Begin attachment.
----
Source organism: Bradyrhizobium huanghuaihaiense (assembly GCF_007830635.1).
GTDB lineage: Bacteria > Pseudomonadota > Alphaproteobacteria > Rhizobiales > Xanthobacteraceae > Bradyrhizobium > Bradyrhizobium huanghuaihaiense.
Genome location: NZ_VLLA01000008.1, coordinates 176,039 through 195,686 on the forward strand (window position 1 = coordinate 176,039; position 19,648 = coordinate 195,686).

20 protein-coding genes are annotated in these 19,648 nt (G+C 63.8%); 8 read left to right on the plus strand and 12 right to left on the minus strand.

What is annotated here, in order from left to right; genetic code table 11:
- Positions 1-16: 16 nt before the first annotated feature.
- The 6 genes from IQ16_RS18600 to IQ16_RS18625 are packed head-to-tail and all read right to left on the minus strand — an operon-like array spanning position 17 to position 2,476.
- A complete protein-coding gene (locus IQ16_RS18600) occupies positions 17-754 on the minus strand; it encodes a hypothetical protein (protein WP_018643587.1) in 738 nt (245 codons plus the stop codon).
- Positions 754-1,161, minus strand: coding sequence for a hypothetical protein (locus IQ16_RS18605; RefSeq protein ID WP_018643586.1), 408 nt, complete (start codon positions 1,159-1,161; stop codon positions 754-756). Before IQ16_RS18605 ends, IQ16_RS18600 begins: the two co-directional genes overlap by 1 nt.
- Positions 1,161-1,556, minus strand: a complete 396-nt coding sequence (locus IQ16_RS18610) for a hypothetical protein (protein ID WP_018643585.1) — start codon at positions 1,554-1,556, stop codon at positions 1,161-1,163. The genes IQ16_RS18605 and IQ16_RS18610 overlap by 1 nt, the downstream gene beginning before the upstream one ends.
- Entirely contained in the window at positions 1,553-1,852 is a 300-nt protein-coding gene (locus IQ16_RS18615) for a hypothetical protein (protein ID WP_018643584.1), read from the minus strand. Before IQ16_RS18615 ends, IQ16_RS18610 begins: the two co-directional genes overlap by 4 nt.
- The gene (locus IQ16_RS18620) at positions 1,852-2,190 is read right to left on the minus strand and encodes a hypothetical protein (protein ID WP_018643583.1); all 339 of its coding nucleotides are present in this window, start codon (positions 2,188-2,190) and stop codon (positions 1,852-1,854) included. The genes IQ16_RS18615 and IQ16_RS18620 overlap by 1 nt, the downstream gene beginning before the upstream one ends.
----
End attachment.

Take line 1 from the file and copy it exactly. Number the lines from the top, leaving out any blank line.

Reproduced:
Source organism: Bradyrhizobium huanghuaihaiense (assembly GCF_007830635.1).